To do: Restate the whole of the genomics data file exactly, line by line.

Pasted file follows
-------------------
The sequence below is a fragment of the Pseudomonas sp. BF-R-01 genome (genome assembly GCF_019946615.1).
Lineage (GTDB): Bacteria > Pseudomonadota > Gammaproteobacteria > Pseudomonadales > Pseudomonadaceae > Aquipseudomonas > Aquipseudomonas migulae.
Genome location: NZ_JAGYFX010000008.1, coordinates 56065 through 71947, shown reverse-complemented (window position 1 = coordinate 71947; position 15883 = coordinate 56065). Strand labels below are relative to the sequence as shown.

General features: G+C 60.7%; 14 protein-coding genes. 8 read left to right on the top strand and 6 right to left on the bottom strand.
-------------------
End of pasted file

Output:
The sequence below is a fragment of the Pseudomonas sp. BF-R-01 genome (genome assembly GCF_019946615.1).
Lineage (GTDB): Bacteria > Pseudomonadota > Gammaproteobacteria > Pseudomonadales > Pseudomonadaceae > Aquipseudomonas > Aquipseudomonas migulae.
Genome location: NZ_JAGYFX010000008.1, coordinates 56065 through 71947, shown reverse-complemented (window position 1 = coordinate 71947; position 15883 = coordinate 56065). Strand labels below are relative to the sequence as shown.

General features: G+C 60.7%; 14 protein-coding genes. 8 read left to right on the top strand and 6 right to left on the bottom strand.